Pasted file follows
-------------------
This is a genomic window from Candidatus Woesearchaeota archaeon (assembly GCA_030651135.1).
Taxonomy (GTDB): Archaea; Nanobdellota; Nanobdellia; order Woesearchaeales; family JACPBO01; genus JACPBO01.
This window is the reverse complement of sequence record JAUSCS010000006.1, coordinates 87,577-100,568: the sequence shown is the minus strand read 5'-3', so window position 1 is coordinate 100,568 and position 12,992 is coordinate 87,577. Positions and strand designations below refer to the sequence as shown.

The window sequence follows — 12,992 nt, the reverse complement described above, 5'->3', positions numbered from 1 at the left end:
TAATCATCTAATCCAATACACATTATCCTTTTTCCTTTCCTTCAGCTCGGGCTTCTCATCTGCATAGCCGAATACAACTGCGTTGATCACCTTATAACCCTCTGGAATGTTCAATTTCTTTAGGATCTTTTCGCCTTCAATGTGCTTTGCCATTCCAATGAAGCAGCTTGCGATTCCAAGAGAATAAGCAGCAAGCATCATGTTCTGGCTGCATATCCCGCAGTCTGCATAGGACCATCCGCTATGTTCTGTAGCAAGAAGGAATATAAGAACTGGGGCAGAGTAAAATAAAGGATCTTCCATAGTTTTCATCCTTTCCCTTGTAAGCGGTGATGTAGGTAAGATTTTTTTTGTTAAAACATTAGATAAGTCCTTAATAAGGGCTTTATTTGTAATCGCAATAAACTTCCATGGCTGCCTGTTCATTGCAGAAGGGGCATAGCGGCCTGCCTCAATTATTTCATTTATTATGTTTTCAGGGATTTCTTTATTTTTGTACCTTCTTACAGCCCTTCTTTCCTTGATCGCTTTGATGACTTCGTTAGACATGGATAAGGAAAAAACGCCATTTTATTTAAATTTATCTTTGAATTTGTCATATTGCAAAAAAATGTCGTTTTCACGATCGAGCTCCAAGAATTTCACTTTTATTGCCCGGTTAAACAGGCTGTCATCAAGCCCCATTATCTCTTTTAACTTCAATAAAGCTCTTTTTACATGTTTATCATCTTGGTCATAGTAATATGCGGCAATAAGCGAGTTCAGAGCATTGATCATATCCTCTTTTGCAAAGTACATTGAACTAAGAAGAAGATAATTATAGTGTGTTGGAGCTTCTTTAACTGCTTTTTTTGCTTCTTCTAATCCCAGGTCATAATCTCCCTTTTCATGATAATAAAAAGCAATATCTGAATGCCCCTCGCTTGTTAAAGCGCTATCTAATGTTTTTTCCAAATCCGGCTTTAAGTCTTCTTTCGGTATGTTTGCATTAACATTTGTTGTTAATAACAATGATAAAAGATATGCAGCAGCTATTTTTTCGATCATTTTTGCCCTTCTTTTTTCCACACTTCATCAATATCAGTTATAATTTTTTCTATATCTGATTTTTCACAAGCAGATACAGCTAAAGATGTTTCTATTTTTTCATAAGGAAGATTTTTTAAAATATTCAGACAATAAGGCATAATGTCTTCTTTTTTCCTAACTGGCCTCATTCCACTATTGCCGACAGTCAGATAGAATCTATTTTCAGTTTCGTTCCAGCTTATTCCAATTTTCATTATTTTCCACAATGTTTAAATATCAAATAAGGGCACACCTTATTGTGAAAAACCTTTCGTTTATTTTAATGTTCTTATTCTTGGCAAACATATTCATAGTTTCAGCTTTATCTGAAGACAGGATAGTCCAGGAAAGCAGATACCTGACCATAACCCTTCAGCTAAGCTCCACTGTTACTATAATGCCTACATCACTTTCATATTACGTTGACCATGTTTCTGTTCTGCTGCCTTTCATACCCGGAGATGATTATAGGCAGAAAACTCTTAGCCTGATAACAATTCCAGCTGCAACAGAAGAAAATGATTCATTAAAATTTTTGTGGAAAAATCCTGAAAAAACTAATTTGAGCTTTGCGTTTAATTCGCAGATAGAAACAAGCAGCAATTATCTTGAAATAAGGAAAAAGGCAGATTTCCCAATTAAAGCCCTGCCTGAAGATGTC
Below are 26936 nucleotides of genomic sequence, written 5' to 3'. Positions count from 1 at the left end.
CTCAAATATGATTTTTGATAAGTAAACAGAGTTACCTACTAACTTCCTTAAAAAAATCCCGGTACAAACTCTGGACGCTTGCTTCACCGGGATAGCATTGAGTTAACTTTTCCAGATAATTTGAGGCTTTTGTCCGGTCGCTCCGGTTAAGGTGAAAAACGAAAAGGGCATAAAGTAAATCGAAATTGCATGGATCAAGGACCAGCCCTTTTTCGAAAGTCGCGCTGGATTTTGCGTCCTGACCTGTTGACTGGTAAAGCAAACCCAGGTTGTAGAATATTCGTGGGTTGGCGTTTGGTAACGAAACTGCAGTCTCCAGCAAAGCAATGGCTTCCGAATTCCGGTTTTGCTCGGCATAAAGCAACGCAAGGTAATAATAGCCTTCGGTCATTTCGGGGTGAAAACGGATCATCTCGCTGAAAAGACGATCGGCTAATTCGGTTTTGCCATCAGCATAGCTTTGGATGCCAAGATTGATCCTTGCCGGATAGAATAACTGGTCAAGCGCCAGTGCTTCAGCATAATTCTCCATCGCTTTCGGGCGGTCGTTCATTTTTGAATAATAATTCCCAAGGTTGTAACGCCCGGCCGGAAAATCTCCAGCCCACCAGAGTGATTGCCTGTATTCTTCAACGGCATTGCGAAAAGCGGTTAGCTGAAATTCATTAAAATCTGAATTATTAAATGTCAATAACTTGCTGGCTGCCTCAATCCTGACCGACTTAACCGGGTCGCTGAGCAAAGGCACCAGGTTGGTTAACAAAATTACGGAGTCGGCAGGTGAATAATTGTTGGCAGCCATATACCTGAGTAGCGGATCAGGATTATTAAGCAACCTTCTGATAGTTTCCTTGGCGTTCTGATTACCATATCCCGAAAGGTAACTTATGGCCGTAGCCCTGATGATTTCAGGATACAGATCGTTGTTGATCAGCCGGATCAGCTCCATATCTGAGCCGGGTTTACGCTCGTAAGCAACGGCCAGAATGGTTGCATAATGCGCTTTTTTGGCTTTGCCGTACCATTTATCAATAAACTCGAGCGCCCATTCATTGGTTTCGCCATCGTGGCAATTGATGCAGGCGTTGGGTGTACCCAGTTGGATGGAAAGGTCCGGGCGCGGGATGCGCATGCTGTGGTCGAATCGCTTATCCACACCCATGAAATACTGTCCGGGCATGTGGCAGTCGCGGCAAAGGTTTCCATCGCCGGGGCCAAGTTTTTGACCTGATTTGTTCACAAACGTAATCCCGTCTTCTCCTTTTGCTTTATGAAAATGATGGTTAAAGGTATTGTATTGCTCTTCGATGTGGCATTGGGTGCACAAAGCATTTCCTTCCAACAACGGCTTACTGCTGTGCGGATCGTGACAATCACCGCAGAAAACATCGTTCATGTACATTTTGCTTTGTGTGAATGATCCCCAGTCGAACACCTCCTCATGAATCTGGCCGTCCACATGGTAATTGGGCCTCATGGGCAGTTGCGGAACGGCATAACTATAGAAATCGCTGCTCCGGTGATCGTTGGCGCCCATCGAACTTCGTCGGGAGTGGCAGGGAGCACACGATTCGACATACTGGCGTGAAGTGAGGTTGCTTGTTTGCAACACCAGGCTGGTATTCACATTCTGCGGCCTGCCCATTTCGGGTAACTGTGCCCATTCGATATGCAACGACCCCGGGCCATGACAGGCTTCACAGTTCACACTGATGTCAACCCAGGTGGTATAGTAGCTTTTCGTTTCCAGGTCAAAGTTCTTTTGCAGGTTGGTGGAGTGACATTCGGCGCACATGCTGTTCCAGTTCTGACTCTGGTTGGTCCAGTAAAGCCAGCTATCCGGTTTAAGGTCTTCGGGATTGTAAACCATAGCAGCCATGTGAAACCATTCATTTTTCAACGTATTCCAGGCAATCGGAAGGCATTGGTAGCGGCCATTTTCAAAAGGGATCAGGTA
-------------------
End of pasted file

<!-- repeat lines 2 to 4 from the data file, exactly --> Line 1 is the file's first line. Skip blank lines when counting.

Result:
Taxonomy (GTDB): Archaea; Nanobdellota; Nanobdellia; order Woesearchaeales; family JACPBO01; genus JACPBO01.
This window is the reverse complement of sequence record JAUSCS010000006.1, coordinates 87,577-100,568: the sequence shown is the minus strand read 5'-3', so window position 1 is coordinate 100,568 and position 12,992 is coordinate 87,577. Positions and strand designations below refer to the sequence as shown.

The window sequence follows — 12,992 nt, the reverse complement described above, 5'->3', positions numbered from 1 at the left end: